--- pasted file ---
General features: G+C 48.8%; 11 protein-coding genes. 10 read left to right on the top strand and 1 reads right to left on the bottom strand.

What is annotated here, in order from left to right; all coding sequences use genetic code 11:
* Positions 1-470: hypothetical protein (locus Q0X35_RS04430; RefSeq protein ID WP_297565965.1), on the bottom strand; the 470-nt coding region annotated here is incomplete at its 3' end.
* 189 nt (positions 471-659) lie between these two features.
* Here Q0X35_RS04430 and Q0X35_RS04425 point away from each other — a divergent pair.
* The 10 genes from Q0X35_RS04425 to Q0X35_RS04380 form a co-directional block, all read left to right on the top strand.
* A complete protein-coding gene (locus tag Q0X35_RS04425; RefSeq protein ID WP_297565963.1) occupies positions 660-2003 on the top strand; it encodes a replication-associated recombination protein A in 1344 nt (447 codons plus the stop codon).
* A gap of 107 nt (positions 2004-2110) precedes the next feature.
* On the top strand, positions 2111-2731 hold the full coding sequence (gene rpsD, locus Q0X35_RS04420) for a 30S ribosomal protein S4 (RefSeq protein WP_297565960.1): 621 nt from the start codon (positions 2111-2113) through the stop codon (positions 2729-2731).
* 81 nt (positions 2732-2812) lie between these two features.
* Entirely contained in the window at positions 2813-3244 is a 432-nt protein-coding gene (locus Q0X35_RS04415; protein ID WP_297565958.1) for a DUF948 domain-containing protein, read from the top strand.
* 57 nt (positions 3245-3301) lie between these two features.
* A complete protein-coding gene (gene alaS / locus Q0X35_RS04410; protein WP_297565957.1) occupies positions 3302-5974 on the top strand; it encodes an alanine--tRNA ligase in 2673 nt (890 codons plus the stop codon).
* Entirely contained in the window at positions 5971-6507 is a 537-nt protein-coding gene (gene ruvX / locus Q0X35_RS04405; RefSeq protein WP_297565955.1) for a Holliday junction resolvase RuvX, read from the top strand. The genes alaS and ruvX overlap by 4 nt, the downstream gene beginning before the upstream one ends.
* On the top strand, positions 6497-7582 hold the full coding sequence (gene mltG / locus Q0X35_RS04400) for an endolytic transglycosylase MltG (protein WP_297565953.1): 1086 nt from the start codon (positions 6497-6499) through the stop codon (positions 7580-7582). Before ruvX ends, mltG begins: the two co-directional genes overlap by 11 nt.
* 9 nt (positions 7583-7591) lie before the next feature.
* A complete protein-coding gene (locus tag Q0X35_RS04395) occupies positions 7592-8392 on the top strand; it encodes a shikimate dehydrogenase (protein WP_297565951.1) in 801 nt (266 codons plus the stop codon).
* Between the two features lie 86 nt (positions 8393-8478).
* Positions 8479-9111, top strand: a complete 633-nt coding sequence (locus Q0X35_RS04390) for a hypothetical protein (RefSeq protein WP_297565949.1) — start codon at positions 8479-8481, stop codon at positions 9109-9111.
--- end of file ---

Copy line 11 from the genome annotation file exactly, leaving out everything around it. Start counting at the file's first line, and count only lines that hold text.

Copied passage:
* Entirely contained in the window at positions 2813-3244 is a 432-nt protein-coding gene (locus Q0X35_RS04415; protein ID WP_297565958.1) for a DUF948 domain-containing protein, read from the top strand.